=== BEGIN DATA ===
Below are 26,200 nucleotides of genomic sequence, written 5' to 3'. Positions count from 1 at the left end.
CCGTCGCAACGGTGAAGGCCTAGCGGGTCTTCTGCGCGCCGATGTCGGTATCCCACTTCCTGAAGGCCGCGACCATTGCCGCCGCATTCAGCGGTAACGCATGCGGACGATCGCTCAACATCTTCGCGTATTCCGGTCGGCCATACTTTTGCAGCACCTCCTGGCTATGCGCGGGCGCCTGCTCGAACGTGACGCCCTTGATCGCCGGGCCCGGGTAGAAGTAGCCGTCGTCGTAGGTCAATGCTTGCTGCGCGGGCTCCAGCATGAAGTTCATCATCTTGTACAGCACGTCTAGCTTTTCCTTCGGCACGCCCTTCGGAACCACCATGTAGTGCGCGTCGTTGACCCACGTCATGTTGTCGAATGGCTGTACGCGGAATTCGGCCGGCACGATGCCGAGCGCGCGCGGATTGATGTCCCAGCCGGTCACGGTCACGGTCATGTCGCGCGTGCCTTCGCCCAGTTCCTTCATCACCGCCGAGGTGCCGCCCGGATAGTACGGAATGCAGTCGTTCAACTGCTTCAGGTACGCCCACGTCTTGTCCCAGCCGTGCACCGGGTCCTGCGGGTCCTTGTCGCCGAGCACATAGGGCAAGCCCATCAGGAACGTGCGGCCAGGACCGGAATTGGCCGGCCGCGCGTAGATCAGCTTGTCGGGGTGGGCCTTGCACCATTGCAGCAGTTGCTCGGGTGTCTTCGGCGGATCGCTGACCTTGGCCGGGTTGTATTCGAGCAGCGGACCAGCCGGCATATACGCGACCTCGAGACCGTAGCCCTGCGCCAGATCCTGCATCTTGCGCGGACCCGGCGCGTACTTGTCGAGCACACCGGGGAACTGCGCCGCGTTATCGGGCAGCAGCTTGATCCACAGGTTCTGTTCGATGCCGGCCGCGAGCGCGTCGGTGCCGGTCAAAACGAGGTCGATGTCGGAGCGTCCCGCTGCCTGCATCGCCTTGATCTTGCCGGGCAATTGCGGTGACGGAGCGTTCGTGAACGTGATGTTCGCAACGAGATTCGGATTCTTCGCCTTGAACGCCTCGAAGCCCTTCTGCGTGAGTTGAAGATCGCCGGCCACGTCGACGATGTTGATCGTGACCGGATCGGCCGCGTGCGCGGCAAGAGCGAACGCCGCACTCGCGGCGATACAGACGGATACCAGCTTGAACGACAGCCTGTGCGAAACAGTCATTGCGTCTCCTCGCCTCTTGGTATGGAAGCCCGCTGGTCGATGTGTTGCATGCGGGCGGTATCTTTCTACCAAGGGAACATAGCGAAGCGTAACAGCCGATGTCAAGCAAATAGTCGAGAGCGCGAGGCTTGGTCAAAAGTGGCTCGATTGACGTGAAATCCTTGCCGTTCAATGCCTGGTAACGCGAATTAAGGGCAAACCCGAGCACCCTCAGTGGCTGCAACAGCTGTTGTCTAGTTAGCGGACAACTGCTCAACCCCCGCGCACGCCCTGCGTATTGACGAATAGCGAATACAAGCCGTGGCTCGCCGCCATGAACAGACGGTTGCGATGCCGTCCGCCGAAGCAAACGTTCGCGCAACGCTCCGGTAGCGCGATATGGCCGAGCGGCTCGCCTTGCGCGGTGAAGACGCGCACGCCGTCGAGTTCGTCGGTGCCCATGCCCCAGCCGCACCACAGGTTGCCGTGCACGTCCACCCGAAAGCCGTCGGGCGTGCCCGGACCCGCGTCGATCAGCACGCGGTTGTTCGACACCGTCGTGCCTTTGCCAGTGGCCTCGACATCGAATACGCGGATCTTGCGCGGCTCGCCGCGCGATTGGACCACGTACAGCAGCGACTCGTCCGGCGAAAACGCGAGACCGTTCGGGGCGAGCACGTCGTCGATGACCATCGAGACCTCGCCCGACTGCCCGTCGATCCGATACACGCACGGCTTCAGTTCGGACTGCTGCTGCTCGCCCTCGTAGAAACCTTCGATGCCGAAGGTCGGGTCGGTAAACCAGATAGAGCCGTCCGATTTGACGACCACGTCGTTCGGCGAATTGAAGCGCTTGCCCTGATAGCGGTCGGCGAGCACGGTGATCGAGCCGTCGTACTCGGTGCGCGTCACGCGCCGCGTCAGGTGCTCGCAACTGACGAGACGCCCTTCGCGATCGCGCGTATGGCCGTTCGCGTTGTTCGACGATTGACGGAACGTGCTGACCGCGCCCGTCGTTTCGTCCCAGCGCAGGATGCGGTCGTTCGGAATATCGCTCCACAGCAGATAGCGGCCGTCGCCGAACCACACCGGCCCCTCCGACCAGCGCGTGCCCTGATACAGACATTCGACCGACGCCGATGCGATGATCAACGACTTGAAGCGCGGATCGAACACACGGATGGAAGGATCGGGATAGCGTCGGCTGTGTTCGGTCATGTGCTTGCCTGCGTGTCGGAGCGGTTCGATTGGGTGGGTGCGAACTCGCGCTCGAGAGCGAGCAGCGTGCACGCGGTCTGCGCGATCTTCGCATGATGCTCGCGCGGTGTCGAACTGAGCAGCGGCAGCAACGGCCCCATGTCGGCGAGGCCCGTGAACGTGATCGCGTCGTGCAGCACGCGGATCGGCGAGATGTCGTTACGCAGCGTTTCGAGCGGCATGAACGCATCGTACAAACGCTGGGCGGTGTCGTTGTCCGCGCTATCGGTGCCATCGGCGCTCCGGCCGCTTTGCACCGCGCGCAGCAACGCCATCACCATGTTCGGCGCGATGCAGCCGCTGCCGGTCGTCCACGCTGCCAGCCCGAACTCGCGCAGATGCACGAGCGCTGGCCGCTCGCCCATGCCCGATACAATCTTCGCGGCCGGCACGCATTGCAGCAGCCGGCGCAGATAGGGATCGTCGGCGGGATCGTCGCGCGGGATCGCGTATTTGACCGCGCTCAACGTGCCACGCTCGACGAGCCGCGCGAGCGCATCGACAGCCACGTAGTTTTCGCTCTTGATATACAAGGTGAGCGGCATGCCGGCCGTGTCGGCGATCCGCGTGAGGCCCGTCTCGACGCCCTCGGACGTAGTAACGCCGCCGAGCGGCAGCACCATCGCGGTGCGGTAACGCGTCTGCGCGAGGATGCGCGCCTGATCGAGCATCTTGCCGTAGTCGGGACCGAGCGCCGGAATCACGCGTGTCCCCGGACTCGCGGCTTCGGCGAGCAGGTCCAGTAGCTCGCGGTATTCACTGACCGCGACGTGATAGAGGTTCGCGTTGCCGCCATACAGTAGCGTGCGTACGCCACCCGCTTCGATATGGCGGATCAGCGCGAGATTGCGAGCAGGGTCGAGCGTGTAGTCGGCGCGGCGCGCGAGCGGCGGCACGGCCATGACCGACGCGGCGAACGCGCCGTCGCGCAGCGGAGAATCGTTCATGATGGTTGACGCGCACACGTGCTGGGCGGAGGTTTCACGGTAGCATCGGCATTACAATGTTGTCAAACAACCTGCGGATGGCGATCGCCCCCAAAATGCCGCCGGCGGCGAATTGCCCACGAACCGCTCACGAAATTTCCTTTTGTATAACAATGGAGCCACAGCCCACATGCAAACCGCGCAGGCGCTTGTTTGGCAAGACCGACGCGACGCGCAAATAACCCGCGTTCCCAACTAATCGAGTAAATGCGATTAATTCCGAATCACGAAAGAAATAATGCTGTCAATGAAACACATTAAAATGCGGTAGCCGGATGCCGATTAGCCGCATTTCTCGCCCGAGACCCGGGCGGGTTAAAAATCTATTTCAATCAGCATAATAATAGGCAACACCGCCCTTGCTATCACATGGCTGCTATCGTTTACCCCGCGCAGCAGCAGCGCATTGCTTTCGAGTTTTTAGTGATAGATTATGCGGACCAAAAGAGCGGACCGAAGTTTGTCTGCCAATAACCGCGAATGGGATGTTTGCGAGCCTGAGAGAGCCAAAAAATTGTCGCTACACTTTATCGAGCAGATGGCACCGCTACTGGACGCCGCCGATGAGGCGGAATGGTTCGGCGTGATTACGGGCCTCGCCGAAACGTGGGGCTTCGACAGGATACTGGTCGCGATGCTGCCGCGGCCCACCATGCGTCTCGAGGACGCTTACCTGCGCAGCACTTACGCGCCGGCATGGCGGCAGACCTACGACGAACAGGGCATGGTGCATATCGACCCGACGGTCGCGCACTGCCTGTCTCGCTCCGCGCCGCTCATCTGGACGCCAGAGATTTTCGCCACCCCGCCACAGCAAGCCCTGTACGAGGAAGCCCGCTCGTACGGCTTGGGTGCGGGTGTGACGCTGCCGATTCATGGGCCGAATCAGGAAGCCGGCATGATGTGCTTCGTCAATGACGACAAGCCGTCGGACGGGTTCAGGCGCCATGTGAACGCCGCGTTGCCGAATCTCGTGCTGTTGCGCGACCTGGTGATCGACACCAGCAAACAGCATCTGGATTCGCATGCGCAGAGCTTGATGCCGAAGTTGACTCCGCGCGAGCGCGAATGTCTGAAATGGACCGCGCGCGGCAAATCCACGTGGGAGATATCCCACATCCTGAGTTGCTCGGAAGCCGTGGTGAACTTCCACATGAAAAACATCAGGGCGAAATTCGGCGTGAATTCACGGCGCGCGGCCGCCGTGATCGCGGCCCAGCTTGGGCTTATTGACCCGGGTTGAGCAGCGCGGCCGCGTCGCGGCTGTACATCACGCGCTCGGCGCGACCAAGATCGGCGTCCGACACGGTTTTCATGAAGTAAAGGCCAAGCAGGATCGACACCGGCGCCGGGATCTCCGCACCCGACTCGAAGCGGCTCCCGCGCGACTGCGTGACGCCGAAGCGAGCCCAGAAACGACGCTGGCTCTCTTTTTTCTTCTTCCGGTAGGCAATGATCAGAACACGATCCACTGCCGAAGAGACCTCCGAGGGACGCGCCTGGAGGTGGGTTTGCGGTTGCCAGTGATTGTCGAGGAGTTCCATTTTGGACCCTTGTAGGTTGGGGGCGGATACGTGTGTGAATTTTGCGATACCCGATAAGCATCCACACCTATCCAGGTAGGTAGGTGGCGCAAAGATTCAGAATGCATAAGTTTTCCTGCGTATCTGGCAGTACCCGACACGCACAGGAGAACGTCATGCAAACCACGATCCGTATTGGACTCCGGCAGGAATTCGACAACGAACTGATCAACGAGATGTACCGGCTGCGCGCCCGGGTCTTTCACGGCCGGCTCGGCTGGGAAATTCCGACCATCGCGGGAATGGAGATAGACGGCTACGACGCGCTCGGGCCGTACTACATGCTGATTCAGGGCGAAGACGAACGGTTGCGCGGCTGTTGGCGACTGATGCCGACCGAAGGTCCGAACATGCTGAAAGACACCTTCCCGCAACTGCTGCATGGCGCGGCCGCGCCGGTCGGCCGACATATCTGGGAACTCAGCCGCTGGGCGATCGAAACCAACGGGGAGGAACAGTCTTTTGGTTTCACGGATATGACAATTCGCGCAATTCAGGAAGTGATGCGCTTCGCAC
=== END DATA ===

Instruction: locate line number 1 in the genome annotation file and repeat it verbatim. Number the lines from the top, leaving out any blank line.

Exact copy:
Below are 26,200 nucleotides of genomic sequence, written 5' to 3'. Positions count from 1 at the left end.